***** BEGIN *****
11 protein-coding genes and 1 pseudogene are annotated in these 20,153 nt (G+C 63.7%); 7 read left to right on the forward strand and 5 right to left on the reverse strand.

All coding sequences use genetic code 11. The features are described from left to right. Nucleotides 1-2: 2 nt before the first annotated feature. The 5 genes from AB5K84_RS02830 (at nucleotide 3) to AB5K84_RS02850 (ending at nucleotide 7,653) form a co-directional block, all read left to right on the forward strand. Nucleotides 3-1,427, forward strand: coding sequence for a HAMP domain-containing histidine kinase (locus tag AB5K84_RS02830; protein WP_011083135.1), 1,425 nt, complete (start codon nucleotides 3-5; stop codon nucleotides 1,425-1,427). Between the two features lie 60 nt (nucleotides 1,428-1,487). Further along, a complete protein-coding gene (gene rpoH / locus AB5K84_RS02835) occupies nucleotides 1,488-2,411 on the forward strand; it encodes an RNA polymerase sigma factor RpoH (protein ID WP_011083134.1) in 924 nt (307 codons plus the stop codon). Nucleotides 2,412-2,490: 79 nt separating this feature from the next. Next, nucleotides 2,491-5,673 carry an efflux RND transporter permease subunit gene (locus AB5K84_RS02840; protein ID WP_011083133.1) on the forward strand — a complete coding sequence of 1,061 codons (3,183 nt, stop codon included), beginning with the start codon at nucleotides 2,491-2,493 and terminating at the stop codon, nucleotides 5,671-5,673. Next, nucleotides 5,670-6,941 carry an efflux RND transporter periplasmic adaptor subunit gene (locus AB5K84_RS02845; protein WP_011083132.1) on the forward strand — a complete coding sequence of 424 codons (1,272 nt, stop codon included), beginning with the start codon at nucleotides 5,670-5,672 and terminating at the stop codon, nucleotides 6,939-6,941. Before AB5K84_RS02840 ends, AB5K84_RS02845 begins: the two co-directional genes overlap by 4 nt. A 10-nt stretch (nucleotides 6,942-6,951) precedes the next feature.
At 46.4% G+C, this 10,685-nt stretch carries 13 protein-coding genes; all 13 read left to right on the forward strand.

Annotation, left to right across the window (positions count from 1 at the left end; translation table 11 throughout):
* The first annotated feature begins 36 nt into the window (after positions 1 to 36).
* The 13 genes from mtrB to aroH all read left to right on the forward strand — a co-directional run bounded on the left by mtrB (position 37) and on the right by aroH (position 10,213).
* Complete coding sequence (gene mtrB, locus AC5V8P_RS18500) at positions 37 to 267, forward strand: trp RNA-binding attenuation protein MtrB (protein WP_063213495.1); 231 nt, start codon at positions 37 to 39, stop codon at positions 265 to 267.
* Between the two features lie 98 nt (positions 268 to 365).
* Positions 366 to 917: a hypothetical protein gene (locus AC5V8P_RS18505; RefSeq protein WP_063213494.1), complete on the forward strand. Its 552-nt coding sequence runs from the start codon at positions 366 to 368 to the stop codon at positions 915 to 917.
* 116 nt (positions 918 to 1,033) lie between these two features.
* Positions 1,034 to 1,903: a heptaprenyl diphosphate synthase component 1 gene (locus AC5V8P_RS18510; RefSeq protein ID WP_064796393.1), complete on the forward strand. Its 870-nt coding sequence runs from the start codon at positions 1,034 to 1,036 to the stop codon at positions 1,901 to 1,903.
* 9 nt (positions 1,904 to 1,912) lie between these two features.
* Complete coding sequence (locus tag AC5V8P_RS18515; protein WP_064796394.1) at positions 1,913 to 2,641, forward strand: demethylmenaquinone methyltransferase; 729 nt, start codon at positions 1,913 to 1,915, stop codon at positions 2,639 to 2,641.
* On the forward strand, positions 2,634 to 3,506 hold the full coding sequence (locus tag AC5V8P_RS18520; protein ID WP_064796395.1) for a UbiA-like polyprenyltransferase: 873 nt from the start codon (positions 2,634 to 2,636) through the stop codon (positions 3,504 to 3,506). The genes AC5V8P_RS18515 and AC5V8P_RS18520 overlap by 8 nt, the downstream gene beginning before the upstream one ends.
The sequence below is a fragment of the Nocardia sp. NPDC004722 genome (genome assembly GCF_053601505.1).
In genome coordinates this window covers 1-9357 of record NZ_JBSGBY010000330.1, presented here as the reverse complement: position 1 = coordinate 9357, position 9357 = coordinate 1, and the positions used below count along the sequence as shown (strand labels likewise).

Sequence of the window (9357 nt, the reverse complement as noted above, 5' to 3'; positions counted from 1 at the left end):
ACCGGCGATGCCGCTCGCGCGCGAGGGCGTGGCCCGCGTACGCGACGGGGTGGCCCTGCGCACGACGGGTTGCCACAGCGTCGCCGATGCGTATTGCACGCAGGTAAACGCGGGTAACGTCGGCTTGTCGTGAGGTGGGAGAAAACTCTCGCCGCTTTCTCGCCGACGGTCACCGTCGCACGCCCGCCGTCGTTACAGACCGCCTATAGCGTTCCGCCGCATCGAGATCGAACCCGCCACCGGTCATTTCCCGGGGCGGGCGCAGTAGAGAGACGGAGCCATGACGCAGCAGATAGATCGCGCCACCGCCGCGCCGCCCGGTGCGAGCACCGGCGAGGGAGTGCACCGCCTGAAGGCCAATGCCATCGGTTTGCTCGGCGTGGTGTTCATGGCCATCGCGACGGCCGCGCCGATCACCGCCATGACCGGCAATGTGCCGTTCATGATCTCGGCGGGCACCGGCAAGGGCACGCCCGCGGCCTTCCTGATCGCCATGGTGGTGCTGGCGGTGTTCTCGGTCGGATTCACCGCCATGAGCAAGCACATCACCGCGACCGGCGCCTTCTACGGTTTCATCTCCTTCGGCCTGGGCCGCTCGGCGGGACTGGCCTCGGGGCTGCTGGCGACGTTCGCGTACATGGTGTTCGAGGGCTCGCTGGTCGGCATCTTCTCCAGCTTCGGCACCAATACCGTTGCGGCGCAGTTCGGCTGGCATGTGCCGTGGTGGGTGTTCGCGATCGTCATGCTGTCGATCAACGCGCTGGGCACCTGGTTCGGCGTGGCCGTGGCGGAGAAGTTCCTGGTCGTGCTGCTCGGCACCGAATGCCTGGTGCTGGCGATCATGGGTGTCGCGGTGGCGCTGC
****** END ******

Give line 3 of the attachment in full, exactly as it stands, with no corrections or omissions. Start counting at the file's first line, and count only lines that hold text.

At 46.4% G+C, this 10,685-nt stretch carries 13 protein-coding genes; all 13 read left to right on the forward strand.